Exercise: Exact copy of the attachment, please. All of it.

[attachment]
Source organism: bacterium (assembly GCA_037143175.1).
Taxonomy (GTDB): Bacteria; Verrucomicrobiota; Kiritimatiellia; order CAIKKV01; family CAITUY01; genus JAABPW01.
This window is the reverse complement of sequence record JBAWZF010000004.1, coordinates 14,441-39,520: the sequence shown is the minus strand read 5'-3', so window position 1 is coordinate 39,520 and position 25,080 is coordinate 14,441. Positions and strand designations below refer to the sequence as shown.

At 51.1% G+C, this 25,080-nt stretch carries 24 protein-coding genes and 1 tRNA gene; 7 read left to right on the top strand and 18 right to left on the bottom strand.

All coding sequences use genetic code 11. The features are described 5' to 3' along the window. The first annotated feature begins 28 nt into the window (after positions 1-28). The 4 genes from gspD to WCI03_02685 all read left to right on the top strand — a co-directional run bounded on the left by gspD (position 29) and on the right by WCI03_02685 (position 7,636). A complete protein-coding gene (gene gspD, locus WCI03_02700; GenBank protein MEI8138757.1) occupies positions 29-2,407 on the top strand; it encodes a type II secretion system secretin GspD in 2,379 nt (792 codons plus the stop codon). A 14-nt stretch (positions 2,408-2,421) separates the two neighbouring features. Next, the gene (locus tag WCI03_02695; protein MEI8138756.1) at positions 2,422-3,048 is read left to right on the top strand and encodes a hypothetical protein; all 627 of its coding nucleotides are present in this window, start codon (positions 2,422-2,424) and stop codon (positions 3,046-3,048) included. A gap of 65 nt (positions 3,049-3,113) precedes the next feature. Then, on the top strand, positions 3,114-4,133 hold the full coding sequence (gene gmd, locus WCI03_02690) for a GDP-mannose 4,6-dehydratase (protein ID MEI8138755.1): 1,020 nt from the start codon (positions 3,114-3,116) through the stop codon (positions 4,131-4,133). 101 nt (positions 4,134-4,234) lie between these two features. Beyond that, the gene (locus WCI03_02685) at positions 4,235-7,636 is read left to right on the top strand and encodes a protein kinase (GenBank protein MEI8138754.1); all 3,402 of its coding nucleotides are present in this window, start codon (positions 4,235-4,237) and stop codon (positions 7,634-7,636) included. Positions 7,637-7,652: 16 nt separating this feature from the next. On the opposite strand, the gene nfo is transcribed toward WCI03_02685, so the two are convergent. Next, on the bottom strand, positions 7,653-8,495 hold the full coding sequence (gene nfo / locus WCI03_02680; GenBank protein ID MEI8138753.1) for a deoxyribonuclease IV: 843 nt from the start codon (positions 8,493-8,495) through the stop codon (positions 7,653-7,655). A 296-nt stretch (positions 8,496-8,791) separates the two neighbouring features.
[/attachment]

Source organism: bacterium (assembly GCA_037143175.1).
Taxonomy (GTDB): Bacteria; Verrucomicrobiota; Kiritimatiellia; order CAIKKV01; family CAITUY01; genus JAABPW01.
This window is the reverse complement of sequence record JBAWZF010000004.1, coordinates 14,441-39,520: the sequence shown is the minus strand read 5'-3', so window position 1 is coordinate 39,520 and position 25,080 is coordinate 14,441. Positions and strand designations below refer to the sequence as shown.

At 51.1% G+C, this 25,080-nt stretch carries 24 protein-coding genes and 1 tRNA gene; 7 read left to right on the top strand and 18 right to left on the bottom strand.

All coding sequences use genetic code 11. The features are described 5' to 3' along the window. The first annotated feature begins 28 nt into the window (after positions 1-28). The 4 genes from gspD to WCI03_02685 all read left to right on the top strand — a co-directional run bounded on the left by gspD (position 29) and on the right by WCI03_02685 (position 7,636). A complete protein-coding gene (gene gspD, locus WCI03_02700; GenBank protein MEI8138757.1) occupies positions 29-2,407 on the top strand; it encodes a type II secretion system secretin GspD in 2,379 nt (792 codons plus the stop codon). A 14-nt stretch (positions 2,408-2,421) separates the two neighbouring features. Next, the gene (locus tag WCI03_02695; protein MEI8138756.1) at positions 2,422-3,048 is read left to right on the top strand and encodes a hypothetical protein; all 627 of its coding nucleotides are present in this window, start codon (positions 2,422-2,424) and stop codon (positions 3,046-3,048) included. A gap of 65 nt (positions 3,049-3,113) precedes the next feature. Then, on the top strand, positions 3,114-4,133 hold the full coding sequence (gene gmd, locus WCI03_02690) for a GDP-mannose 4,6-dehydratase (protein ID MEI8138755.1): 1,020 nt from the start codon (positions 3,114-3,116) through the stop codon (positions 4,131-4,133). 101 nt (positions 4,134-4,234) lie between these two features. Beyond that, the gene (locus WCI03_02685) at positions 4,235-7,636 is read left to right on the top strand and encodes a protein kinase (GenBank protein MEI8138754.1); all 3,402 of its coding nucleotides are present in this window, start codon (positions 4,235-4,237) and stop codon (positions 7,634-7,636) included. Positions 7,637-7,652: 16 nt separating this feature from the next. On the opposite strand, the gene nfo is transcribed toward WCI03_02685, so the two are convergent. Next, on the bottom strand, positions 7,653-8,495 hold the full coding sequence (gene nfo / locus WCI03_02680; GenBank protein ID MEI8138753.1) for a deoxyribonuclease IV: 843 nt from the start codon (positions 8,493-8,495) through the stop codon (positions 7,653-7,655). A 296-nt stretch (positions 8,496-8,791) separates the two neighbouring features.